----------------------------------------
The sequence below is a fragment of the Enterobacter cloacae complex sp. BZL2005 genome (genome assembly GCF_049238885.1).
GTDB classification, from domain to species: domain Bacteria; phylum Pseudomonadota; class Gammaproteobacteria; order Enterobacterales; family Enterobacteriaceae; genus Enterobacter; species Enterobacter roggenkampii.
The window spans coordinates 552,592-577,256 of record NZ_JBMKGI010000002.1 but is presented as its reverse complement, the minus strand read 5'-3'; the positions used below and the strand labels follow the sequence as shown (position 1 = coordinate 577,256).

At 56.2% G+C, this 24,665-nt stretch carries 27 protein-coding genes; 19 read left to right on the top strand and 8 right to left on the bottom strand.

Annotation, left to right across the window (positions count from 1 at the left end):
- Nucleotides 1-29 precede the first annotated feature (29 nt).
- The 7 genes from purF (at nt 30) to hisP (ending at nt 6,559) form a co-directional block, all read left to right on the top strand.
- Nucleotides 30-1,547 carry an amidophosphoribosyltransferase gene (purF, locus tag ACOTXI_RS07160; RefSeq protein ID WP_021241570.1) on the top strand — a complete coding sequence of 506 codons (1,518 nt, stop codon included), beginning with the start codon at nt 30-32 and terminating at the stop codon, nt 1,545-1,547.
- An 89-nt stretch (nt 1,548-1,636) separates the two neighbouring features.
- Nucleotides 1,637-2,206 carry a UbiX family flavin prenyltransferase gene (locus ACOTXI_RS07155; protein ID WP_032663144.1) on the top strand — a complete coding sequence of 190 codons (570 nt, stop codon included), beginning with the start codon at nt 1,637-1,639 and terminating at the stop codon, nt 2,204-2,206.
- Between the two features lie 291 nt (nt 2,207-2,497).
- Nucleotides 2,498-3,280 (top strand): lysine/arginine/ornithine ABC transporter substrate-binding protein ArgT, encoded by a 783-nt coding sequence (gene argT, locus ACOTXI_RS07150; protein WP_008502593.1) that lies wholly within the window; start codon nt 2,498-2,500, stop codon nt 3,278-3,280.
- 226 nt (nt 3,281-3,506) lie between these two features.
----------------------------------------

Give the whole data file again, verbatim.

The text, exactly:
The sequence below is a fragment of the Enterobacter cloacae complex sp. BZL2005 genome (genome assembly GCF_049238885.1).
GTDB classification, from domain to species: domain Bacteria; phylum Pseudomonadota; class Gammaproteobacteria; order Enterobacterales; family Enterobacteriaceae; genus Enterobacter; species Enterobacter roggenkampii.
The window spans coordinates 552,592-577,256 of record NZ_JBMKGI010000002.1 but is presented as its reverse complement, the minus strand read 5'-3'; the positions used below and the strand labels follow the sequence as shown (position 1 = coordinate 577,256).

At 56.2% G+C, this 24,665-nt stretch carries 27 protein-coding genes; 19 read left to right on the top strand and 8 right to left on the bottom strand.

Annotation, left to right across the window (positions count from 1 at the left end):
- Nucleotides 1-29 precede the first annotated feature (29 nt).
- The 7 genes from purF (at nt 30) to hisP (ending at nt 6,559) form a co-directional block, all read left to right on the top strand.
- Nucleotides 30-1,547 carry an amidophosphoribosyltransferase gene (purF, locus tag ACOTXI_RS07160; RefSeq protein ID WP_021241570.1) on the top strand — a complete coding sequence of 506 codons (1,518 nt, stop codon included), beginning with the start codon at nt 30-32 and terminating at the stop codon, nt 1,545-1,547.
- An 89-nt stretch (nt 1,548-1,636) separates the two neighbouring features.
- Nucleotides 1,637-2,206 carry a UbiX family flavin prenyltransferase gene (locus ACOTXI_RS07155; protein ID WP_032663144.1) on the top strand — a complete coding sequence of 190 codons (570 nt, stop codon included), beginning with the start codon at nt 1,637-1,639 and terminating at the stop codon, nt 2,204-2,206.
- Between the two features lie 291 nt (nt 2,207-2,497).
- Nucleotides 2,498-3,280 (top strand): lysine/arginine/ornithine ABC transporter substrate-binding protein ArgT, encoded by a 783-nt coding sequence (gene argT, locus ACOTXI_RS07150; protein WP_008502593.1) that lies wholly within the window; start codon nt 2,498-2,500, stop codon nt 3,278-3,280.
- 226 nt (nt 3,281-3,506) lie between these two features.